As many as 77 people were feared dead today in heavy fighting that erupted in mountains on the edge of Bogota as hundreds of Marxist rebels prepared to attack the capital, the Colombian army said.
An army spokeswoman said 40 crack counterinsurgency troops and 37 Revolutionary Armed Forces of Colombia guerrillas died in the battle that began at dawn around the Andean village of Gutierrez, 15 miles south of Bogota.
She added that two other army units, totaling 96 men, were missing after they lost radio contact with their company.
The fighting was the worst in a series of rebel attacks and appeared to be the heaviest defeat for the military since the government and the rebel group--known by the Spanish initials FARC--launched formal peace talks in early January.
The negotiations, which are going ahead without any prior cease-fire agreement, are aimed at ending Colombia's long-running civil war that has killed more than 35,000 people in 10 years.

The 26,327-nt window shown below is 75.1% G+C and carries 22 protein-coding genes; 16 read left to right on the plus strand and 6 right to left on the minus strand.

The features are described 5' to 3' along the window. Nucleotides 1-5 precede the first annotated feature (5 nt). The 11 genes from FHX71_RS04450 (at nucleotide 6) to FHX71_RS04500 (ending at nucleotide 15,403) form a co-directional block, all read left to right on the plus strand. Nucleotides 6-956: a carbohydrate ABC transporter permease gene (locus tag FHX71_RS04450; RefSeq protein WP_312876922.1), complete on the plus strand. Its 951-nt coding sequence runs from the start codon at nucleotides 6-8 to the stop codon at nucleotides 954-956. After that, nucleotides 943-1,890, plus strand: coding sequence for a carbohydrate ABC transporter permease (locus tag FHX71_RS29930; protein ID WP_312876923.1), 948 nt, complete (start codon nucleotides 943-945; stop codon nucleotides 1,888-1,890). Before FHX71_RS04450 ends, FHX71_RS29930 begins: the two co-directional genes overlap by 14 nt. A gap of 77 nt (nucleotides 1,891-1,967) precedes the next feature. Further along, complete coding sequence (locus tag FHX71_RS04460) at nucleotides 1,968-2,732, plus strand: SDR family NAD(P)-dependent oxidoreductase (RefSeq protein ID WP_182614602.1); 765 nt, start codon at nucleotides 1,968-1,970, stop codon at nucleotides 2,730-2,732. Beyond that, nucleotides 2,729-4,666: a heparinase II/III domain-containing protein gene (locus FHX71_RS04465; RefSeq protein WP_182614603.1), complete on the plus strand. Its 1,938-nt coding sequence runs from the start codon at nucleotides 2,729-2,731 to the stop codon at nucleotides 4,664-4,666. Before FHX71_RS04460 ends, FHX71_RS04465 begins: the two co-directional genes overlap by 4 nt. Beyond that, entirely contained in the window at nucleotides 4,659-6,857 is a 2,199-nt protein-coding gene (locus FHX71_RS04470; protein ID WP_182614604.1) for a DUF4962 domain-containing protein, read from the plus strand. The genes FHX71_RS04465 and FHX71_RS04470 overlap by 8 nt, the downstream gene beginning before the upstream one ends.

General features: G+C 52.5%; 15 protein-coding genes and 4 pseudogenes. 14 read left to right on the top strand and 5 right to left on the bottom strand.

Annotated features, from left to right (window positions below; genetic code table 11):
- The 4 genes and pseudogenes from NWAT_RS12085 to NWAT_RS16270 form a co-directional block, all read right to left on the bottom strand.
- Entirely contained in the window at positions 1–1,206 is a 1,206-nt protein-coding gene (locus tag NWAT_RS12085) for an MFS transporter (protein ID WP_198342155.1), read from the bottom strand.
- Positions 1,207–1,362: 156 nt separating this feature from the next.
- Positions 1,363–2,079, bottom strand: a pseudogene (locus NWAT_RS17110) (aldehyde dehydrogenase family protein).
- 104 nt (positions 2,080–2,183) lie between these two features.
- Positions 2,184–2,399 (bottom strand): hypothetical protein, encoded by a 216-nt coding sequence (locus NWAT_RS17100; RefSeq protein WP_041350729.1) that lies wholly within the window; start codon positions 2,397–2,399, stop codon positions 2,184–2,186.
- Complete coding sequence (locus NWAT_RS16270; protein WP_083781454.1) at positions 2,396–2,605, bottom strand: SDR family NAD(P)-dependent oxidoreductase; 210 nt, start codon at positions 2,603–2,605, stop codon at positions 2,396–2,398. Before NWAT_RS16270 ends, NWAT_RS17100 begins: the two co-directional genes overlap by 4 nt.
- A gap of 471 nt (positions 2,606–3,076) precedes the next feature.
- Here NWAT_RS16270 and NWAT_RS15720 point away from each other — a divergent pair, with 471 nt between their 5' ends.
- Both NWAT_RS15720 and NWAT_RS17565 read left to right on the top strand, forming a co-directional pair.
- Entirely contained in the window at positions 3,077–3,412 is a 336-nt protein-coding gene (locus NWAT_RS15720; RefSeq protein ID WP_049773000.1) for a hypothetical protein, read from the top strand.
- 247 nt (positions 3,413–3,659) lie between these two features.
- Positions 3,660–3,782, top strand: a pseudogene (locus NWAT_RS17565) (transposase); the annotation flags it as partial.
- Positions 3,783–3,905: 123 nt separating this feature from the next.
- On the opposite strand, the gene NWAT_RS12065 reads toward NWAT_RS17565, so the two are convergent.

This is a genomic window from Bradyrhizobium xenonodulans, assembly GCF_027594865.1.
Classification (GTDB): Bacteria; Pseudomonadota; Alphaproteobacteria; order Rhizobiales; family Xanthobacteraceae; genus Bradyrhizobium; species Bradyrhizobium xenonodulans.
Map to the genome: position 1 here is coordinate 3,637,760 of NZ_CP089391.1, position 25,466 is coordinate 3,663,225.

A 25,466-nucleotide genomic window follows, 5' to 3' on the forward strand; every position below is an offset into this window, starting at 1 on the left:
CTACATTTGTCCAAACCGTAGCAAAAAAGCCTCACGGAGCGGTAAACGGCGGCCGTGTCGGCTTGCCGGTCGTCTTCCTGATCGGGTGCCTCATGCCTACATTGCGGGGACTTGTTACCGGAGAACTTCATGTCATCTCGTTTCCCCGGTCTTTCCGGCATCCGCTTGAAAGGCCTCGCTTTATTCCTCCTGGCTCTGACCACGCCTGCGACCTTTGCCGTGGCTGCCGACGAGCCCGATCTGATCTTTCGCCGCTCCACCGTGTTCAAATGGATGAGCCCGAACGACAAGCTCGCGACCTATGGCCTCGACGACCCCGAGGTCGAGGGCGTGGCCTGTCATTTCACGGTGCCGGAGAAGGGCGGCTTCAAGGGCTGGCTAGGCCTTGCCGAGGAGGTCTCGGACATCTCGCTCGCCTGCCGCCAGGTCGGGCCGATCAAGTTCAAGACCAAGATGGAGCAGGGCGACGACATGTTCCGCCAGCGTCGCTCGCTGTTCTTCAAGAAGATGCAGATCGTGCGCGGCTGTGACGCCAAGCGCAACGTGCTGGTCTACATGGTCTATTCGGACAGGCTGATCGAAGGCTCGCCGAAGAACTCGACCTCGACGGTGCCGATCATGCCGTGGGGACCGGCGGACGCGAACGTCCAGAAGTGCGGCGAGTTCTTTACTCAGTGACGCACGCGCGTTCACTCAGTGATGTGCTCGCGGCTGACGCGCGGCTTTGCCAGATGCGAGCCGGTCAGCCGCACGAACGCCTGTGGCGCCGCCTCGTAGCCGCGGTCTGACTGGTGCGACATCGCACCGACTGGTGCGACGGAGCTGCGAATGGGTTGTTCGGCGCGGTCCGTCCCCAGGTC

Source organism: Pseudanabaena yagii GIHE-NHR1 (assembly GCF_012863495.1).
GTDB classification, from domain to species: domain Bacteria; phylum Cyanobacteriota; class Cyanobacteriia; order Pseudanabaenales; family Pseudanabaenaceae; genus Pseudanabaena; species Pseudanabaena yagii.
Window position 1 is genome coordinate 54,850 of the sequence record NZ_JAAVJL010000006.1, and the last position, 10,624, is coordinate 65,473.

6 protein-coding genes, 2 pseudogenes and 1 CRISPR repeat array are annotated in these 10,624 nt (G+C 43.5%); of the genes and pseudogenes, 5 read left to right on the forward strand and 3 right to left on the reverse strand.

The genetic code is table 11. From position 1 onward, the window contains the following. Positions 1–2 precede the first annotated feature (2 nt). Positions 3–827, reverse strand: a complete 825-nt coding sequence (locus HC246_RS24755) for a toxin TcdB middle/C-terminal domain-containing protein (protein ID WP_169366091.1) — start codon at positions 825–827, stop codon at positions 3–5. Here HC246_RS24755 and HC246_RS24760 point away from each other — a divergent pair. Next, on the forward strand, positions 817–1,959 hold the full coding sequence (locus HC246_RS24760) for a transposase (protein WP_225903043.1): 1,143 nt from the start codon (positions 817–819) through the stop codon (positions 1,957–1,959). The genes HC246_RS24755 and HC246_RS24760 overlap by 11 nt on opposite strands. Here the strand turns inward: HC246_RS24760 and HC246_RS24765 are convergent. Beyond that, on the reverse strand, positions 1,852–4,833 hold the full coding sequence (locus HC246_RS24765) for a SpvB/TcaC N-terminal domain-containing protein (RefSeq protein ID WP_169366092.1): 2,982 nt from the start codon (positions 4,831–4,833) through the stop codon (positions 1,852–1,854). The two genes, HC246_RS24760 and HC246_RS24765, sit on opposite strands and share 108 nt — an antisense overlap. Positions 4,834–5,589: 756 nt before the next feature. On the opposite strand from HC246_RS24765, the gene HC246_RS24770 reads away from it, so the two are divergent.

"There are a large number of dead on both sides. I don't know what the rebels' targets were but they were coming toward Bogota and were going to carry out attacks in Bogota or the outskirts," said armed forces chief Gen. Fernando Tapias.
"This is an act of war."
Tapias and other army officials met with President Andres Pastrana early tonight.
An army statement said one of the FARC's most "bloodthirsty terrorists," known by his nom de guerre "Romana," was leading the 500-strong guerrilla column.
At least 1,000 soldiers had been sent into the area of towering peaks and deep chasms, situated almost 10,000 feet above sea level, by dusk today as fighting raged.
Reinforcements from the Bogota based 13th Brigade, the No. 1 Mobile Brigade and U.S.-trained Special Forces were being flown into the combat zone.
Army Col. Paulino Coronado said he believed Romana had been planning a high-profile show of force in Bogota to strengthen the rebels' position at the peace talks.